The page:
Canister comes with a simple installer which allows you to install the set of drivers you need. Not sure which one?
Just open Canister, and it will tell you which drivers are missing. We also made it easy to swap drivers. Keep the installer at hand, and select a new set. Installing those will clean up the existing drivers first so you can be sure your system is set up as it should. As LTO has to work across a wide span of operating systems, file systems, and of course languages, it has a strict set of illegal characters.
One way to get around that is to rename files and keep track of what has been renamed into what with a database. That means that to correctly retrieve media without relinking issues in your NLE, you require a database. Now fast forward to ten years from now, and your LTO software might be way beyond its end of life.
With a potential shelf life of 30 years for your tapes, who knows what computing looks like by then? Can you imagine having to support a database from the early 80s, today? So, preferably no database. Besides that, working around illegal characters is done all the time without needing a database, and you even know how: Canister utilizes URL encoding for all illegal characters, renaming files on the way to tape, and reversing the process when retrieving from tape. When writing data to a hard disk, its partition table, the index of what goes where, is updated on the fly. Not something you ever think about.
Again, tape behaves very differently. As said before, LTFS divides a tape into two partitions: After writing data to tape, the index has to be updated. There are three options: Updating the index for each file is a terrible idea when using frame-based codecs or backing up complete projects with tiny files inside. Indexing every so X minutes is much better, but will interrupt large transfers leading to shoeshining. Worse, the last bit of data written to tape is potentially not indexed if you shut down the tape machine too soon. Index on unmount indexes when, well, unmounting.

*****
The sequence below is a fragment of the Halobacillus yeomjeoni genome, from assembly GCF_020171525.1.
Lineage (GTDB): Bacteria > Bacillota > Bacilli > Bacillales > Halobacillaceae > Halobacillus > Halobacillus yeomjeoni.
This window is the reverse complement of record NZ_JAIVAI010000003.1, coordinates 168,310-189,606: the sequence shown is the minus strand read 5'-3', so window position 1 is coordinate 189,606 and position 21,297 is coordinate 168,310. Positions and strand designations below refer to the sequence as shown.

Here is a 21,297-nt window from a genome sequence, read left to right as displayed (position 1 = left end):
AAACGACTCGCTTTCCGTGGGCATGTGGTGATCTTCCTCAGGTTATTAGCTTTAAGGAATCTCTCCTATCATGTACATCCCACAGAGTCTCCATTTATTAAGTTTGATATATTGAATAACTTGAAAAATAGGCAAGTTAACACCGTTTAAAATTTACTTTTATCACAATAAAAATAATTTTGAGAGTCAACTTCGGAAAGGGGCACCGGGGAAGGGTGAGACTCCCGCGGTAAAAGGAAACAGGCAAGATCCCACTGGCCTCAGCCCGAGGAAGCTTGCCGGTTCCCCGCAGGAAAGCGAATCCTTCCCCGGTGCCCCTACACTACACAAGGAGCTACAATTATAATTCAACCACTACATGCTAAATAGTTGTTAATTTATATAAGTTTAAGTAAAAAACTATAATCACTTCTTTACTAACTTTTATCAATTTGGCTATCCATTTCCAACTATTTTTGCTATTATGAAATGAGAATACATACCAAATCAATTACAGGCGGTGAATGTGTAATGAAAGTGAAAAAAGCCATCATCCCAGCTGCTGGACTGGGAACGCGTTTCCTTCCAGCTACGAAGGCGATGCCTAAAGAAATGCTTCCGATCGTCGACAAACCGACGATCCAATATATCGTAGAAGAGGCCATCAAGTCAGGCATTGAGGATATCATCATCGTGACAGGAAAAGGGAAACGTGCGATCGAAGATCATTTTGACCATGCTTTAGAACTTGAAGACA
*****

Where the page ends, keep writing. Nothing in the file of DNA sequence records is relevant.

The ideal situation would be a mix of all three depending on file size, time or GBs transferred since the last index, and to always finish up when ejecting. Alas, only one can be chosen. Creating the index on unmount is the only foolproof mechanism to make sure what has been written to tape is safe and sound. We think Canister will make your LTO life far easier. But there is always a need for more features, for more workflows. Which feature do you think we should build first? Get it at hedge. If you have any questions, please let us know through canister hedge.
Sign in Get started. Sep 17, Never miss a story from Hedge - backup software for filmmakers , when you sign up for Medium. Tim Gerhard Magnext x tgerhard magnext. I'm just perusing some of the options now BRU looks interesting - reading the white paper am I correct to assume that file integrity is it's main advantage over LTFS, ie avoiding bitrot and that it is an off the shelf solution for this? I don't think i'll be using it tomorrow but i'll be bookmarking it for future consideration. This too looks useful, but does it do anything like file integrity handling like BRU does or is that considered not it's purpose?